Caring for your Terrarium and Miniature Garden
Terrariums, whether created with succulents, air plants or tropical plants, are like tiny universes. There is something fascinating and beautiful about a self-contained plant landscape within a glass vessel
The care instructions here are for open terrariums only. Closed terrarium are much more complicated to maintain and less common as they do not allow proper air circulation.
The most common problem with terrariums is over watering. I have outlined basic watering practices for specific plants that you can access read on other posts but depending on the placement of your terrarium the water requirements may differ.
It is always best to let your terrarium dry out completely before watering. Most plants will recover quickly if they have been without water for a short time, however, once a plant is inflicted with root rot from over-watering it is almost impossible for it to recover.
Tap water can be left out for 24 hours prior to watering. This will allow water to reach room temperature and will also allow any chlorine to breakdown.
If you use rainwater to water your terrarium the inside of your terrarium will stay cleaner as unlike tap water, there is no salt to cause water marks. For the outside, use a lint free cloth and fresh water to clean your terrarium. Remember, it is a living ecosystem and harsh chemicals may harm it - although a bit of window cleaner or vinegar on the outside glass is fine.
Spraying or misting your terrarium with distilled water will also help keep spots on the glass to a minimum, however, we do not recommend watering with distilled water.
When watering add in small doses with a syringe or small dropper. This will help keep your ecosystem intact and make it easier to avoid over-watering. A water meter is a great tool for confirming when its time to water and if you have provided sufficient water.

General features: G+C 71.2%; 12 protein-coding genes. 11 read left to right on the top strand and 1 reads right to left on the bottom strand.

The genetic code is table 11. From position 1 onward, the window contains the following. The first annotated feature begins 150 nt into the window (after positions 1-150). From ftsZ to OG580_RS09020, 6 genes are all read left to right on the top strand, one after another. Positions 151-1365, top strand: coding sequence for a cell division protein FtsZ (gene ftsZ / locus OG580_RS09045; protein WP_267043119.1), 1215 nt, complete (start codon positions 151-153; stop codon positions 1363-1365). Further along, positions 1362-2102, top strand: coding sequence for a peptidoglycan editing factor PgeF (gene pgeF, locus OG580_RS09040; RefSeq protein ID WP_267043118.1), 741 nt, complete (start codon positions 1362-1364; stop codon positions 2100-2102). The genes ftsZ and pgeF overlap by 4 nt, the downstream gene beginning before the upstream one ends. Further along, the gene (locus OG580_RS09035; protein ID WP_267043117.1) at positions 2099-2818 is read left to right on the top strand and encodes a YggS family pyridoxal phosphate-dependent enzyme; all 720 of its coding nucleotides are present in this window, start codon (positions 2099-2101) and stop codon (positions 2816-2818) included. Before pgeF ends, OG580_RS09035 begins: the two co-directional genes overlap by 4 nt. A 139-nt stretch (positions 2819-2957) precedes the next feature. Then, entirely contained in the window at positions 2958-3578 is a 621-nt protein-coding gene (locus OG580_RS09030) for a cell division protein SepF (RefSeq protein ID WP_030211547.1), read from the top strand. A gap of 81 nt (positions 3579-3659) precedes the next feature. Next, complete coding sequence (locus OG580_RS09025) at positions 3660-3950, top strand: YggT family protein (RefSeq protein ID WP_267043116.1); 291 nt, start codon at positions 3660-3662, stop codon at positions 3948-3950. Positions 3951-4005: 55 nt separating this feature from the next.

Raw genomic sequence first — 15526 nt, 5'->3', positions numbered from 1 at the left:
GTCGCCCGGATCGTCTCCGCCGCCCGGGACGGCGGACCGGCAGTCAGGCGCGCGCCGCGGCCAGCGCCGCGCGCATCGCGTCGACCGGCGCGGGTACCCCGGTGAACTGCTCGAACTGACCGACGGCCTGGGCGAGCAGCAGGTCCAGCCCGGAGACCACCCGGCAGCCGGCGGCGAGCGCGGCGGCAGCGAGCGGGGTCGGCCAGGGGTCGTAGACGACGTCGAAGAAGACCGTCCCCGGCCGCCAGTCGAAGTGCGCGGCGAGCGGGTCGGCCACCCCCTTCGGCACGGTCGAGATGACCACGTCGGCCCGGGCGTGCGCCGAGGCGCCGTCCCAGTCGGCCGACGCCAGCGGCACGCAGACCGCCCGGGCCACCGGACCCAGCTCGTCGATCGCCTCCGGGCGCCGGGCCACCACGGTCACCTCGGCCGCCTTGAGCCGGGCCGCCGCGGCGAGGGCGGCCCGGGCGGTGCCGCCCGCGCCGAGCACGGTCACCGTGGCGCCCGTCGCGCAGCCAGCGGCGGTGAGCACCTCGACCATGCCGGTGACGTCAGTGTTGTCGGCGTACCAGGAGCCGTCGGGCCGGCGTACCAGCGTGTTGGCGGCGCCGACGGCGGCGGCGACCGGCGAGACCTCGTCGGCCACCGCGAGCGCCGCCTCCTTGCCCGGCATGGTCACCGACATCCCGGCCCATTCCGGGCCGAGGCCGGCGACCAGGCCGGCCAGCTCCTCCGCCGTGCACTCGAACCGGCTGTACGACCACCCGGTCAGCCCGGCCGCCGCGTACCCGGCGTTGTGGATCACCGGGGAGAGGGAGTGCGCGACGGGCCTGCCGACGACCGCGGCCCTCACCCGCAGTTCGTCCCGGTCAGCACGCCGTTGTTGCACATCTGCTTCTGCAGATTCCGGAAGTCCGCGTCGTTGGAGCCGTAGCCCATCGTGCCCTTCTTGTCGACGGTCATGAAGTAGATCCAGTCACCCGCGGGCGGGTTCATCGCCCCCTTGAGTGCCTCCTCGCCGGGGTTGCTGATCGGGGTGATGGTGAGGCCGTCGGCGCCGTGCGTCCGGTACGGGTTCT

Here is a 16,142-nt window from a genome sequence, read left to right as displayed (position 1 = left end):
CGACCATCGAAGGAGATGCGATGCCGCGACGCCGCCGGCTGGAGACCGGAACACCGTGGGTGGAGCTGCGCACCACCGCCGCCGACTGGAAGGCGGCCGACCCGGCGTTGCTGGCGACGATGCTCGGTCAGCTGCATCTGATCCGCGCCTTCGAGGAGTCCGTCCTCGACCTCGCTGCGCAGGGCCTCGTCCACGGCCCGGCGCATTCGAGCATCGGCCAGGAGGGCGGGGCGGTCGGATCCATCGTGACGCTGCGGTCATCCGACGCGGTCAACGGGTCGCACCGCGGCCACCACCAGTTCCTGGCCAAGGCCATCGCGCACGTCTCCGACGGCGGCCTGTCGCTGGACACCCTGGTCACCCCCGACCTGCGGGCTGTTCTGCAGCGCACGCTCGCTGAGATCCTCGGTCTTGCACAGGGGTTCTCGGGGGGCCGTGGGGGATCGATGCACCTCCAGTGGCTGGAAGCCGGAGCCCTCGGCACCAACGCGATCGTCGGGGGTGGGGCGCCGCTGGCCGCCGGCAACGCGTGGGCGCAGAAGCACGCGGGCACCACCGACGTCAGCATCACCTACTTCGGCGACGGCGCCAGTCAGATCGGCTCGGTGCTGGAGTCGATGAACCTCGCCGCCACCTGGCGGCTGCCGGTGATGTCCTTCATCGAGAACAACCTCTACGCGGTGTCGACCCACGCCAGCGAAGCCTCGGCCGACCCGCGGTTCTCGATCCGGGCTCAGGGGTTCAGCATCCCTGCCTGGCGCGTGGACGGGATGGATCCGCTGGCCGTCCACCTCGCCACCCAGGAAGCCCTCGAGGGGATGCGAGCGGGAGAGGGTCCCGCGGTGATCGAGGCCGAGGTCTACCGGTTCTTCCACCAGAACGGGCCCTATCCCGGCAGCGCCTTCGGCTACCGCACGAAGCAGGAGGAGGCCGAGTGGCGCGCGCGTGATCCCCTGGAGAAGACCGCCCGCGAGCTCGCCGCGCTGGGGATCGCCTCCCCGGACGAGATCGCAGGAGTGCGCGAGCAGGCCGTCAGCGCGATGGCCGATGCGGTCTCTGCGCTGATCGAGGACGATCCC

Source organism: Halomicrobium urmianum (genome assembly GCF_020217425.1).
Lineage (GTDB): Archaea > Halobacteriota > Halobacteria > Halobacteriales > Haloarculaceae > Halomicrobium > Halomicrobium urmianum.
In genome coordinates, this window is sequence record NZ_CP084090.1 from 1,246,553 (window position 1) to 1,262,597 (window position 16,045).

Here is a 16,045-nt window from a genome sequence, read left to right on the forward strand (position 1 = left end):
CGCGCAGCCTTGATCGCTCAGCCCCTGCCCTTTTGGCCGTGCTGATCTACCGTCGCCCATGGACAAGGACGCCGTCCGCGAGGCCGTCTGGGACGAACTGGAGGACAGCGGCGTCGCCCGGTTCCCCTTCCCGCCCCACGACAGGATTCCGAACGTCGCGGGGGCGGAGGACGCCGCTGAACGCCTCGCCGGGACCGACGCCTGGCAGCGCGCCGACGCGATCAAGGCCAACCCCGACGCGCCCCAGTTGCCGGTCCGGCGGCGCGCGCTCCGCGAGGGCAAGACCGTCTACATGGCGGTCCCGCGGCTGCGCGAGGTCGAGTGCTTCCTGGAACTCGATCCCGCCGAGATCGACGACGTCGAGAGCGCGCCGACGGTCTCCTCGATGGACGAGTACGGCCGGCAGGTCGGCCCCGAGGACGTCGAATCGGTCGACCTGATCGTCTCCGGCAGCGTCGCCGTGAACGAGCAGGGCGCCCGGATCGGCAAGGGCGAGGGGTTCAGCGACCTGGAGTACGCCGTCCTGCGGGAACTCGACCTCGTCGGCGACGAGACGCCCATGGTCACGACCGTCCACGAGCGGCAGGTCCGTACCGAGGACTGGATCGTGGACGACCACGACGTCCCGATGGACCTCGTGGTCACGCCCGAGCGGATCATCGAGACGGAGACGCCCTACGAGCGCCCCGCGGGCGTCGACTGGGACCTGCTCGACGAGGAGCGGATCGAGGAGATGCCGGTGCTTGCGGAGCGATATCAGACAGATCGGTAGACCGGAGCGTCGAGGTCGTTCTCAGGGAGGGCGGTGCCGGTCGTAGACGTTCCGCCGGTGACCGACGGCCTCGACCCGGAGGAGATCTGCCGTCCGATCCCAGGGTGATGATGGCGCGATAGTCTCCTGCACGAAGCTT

Your plants may require pruning if they begin to outgrow their container or become unshapely.
Pinching back of the plant's tips will encourage it to increase in density.
Remove any dead or diseased parts of a plant from the terrarium.
The plants in your terrarium require high light but should never be exposed to direct sunlight.
Although confined plants tend to grow slowly, any plant that has outgrown its environment should be replaced.
Diseased plants should be removed immediately and if any mildew or mold develops remove the object and rinse before replacing.
If your terrarium contains succulents or tropical plants and an air plant you should remove the air plant prior to watering your terrarium and water it separately.
Miniature Gardens bring a sense of whimsy to your home or patio and at Serendipity we hope our gardens also bring a smile to your face. Caring for your garden is not unlike caring for potted plants. If you have an indoor miniature garden it may or may not have drainage, so check the bottom of your pot and see if you have a drainage hole.
If your garden contains an air plant in addition to your other plants, the air plant should be removed prior to watering your garden. Water your air plant separately, as per instructions outlined in caring for air plants.
No Drainage Gardens:
Before watering check the soil moisture. If there is moss covering the soil, peel some back and stick your finger in a couple inches. If you find the soil is damp and soggy, you should hold back on the watering of your garden, as it will become water logged. If you find that the top couple of centimeters of soil are dry then add water.
When you water for the first time, add a small amount of water and let it settle for 10 minutes or so, check the garden again and if you find it is still not damp, add more water. Keep doing this until you feel that the soil is damp but not saturated. Alternatively, you could us a water meter.
Check the moisture level of the soil by sticking your finger in the soil a couple inches (or use a water meter). If the soil is dry in the top couple centimeters then soak the soil of your garden thoroughly and allow it to drain.
Check regularly for the moisture level, but allow to dry out a bit between watering.
For most indoor containers weekly watering will suffice.
My name is Nicola and my passion is designing spaces with plants. I believe that not matter your style plants are an essential part of any decor element and as my title says ... I never met a plant I didn't like.